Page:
Tuesday, 21 July 2020
6am: The weather is quick and breezy, tearing bright holes in the grey duvet of cloud. Slivers of blue come and go. Pavements are greasy from last night’s rain and there are puddles in the potholes in the road. In the park, Milly is chasing the tall thin man in the blouson jacket as he rounds the corner by the temperance fountain. She’s barking furiously. “Milly! Milly! Milly!” shouts the woman in the leggings. “She barks at that man every morning. It’s awful!”
Friday, 26 June 2020
Responses to being asked ‘How are you?’
Sunday, 14 June 2020
At the flats an emaciated looking man in a 90s blouson tracksuit top and torn combat pants stops me. 'Scuse me mate can you spare me thirty, forty pee for summat to eat?' I apologise, I’ve got no cash on me. 'It’s all right, mate. I didn’t know you were the fucking parcel man.'
‘Is it for my nana? She’s been waiting for a parcel!’ asks the small boy ‘I don’t know’ I say, 'Is your nana’s name Jacqueline Smith?’ ‘Oh no,’ says the boy, ‘Her name’s Nana Jacquie’.
A man is walking towards me on the same side of the pavement. He’s wearing a grey hiker’s soft-shell jacket and trouser combination. I step out into the road to keep a social distance. He doesn’t look up from his Patrick O’Brian paperback.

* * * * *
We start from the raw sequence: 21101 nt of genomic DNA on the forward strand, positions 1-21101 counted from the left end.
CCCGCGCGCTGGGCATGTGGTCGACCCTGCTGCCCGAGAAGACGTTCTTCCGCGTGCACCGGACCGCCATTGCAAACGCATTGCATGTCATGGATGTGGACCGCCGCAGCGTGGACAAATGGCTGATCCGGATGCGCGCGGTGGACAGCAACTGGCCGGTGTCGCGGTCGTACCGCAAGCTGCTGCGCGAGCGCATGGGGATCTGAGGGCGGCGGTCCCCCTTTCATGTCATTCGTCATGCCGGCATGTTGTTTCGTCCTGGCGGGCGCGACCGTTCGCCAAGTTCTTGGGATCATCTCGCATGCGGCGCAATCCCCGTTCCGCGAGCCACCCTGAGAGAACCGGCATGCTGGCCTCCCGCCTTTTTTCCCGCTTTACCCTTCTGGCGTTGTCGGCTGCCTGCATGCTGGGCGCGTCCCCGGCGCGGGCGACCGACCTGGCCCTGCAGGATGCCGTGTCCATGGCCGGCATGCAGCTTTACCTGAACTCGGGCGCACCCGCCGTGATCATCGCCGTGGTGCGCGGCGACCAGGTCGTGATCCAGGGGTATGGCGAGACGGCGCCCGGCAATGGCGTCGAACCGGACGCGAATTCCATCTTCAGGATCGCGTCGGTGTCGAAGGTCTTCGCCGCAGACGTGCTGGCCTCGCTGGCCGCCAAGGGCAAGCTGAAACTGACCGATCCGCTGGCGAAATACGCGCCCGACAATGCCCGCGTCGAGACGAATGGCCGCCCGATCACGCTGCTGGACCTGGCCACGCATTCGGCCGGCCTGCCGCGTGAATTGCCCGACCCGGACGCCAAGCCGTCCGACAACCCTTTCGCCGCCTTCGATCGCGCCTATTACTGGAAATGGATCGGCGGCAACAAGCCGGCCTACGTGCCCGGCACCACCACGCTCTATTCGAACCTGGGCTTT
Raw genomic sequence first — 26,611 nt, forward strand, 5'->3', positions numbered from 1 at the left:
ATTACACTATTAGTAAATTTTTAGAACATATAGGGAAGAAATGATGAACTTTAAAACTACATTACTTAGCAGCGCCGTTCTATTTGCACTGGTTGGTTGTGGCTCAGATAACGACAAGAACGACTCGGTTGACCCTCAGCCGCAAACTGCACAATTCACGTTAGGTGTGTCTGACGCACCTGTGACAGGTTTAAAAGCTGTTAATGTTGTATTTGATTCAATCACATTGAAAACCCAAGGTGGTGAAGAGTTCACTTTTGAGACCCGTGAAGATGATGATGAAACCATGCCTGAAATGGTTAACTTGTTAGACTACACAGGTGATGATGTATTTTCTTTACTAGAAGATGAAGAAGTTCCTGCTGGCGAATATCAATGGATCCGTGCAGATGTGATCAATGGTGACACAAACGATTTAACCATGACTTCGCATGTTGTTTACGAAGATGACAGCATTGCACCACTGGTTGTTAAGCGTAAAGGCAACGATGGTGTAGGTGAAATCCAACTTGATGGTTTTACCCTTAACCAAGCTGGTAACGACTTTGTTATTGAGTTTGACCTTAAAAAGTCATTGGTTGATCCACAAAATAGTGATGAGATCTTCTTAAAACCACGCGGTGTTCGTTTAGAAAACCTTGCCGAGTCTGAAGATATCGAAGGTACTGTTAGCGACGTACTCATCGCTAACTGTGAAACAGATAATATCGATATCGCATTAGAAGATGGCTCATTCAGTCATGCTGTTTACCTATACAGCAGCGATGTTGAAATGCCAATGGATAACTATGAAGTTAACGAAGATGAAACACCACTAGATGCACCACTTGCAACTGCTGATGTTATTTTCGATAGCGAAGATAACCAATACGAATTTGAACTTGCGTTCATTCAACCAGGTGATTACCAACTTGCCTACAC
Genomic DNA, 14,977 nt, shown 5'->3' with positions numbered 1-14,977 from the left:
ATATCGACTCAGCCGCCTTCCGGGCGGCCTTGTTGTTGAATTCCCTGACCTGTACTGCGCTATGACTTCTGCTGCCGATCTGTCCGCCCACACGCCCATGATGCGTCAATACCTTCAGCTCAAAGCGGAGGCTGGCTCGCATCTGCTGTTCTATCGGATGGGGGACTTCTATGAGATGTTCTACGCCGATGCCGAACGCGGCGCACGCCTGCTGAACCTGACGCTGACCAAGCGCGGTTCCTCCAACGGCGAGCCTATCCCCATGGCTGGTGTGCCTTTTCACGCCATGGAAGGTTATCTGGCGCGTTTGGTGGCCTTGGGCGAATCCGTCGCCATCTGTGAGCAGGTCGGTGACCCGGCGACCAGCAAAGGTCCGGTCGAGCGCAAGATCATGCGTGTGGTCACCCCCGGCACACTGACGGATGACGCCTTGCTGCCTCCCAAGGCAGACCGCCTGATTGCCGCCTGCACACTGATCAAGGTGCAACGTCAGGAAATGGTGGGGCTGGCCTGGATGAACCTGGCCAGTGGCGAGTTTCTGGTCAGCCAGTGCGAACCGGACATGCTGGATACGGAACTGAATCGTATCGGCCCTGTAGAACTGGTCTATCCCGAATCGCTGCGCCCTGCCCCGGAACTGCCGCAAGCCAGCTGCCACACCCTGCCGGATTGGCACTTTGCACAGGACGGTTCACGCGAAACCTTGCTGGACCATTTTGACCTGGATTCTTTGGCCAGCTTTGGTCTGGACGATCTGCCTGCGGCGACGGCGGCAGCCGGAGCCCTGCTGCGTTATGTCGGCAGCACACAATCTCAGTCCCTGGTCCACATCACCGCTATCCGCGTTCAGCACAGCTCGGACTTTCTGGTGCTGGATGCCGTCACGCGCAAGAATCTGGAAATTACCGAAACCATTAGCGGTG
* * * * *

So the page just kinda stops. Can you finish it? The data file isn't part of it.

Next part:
It’s unseasonably warm and still. The asphalt outside the post office is melting and Mrs Woodhead is chasing a budgerigar around her front room in a bikini. Up on the hillside above the town there are fields of buttercups to the left and an elevated view across the whole of the valley on the right. Ivy and brambles grow along the dry stone walls where the jackdaws perch unruffled by any wind. Elderflower crowns the overgrown verge side vegetation; brambles, thistles, couch grass and nettles as high as the walls. I pass a woman hiking in an Aussie rules jersey with her phone on a lanyard around her neck. Phone cables hang from their poles like sound waves into the distance. A sun bleached road cone guards a hole in a rusty barbed wire fence where I say hello to the man with the Sebald moustache—or is it the postman from Mr Tickle? The hazy scent of summer swells; baking tree litter and fresh new foliage. Clouds wisp. Outside the hillside terrace, a well seasoned grit bin is almost buried in the undergrowth. The metal clasp on the lid has broken but part of the hinge is still in place and leached rust streaks the chunky faded yellow plastic. A chubby young man astride a stationary motorbike is talking to his elderly neighbour about the coronavirus. 'I’m not going back. I’m never using public transport again after this'. Further along, a man in denim jeans and a faded blue t-shirt says the view across to Holme Moss is stunning and I agree. A couple in their sixties sit on a bench surrounded by some unusually tall mother-die, she’s pointing out something on the horizon and he squints into the distance as two grey haired cyclists in lycra crest the hill.